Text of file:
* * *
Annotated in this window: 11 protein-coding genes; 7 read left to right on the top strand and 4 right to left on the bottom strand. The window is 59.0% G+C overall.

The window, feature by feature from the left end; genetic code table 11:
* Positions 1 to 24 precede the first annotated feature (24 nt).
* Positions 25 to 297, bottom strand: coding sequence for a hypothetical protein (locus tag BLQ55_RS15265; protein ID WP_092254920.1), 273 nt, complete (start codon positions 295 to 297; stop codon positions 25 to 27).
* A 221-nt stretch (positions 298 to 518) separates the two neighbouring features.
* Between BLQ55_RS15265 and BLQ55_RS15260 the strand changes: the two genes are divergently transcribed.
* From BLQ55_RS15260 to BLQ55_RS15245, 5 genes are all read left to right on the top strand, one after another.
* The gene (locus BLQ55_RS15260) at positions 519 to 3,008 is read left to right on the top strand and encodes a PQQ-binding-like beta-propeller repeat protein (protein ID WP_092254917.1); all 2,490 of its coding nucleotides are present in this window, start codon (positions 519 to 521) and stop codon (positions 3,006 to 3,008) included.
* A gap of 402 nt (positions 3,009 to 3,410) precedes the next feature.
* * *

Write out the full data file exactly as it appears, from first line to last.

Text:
Annotated in this window: 11 protein-coding genes; 7 read left to right on the top strand and 4 right to left on the bottom strand. The window is 59.0% G+C overall.

The window, feature by feature from the left end; genetic code table 11:
* Positions 1 to 24 precede the first annotated feature (24 nt).
* Positions 25 to 297, bottom strand: coding sequence for a hypothetical protein (locus tag BLQ55_RS15265; protein ID WP_092254920.1), 273 nt, complete (start codon positions 295 to 297; stop codon positions 25 to 27).
* A 221-nt stretch (positions 298 to 518) separates the two neighbouring features.
* Between BLQ55_RS15265 and BLQ55_RS15260 the strand changes: the two genes are divergently transcribed.
* From BLQ55_RS15260 to BLQ55_RS15245, 5 genes are all read left to right on the top strand, one after another.
* The gene (locus BLQ55_RS15260) at positions 519 to 3,008 is read left to right on the top strand and encodes a PQQ-binding-like beta-propeller repeat protein (protein ID WP_092254917.1); all 2,490 of its coding nucleotides are present in this window, start codon (positions 519 to 521) and stop codon (positions 3,006 to 3,008) included.
* A gap of 402 nt (positions 3,009 to 3,410) precedes the next feature.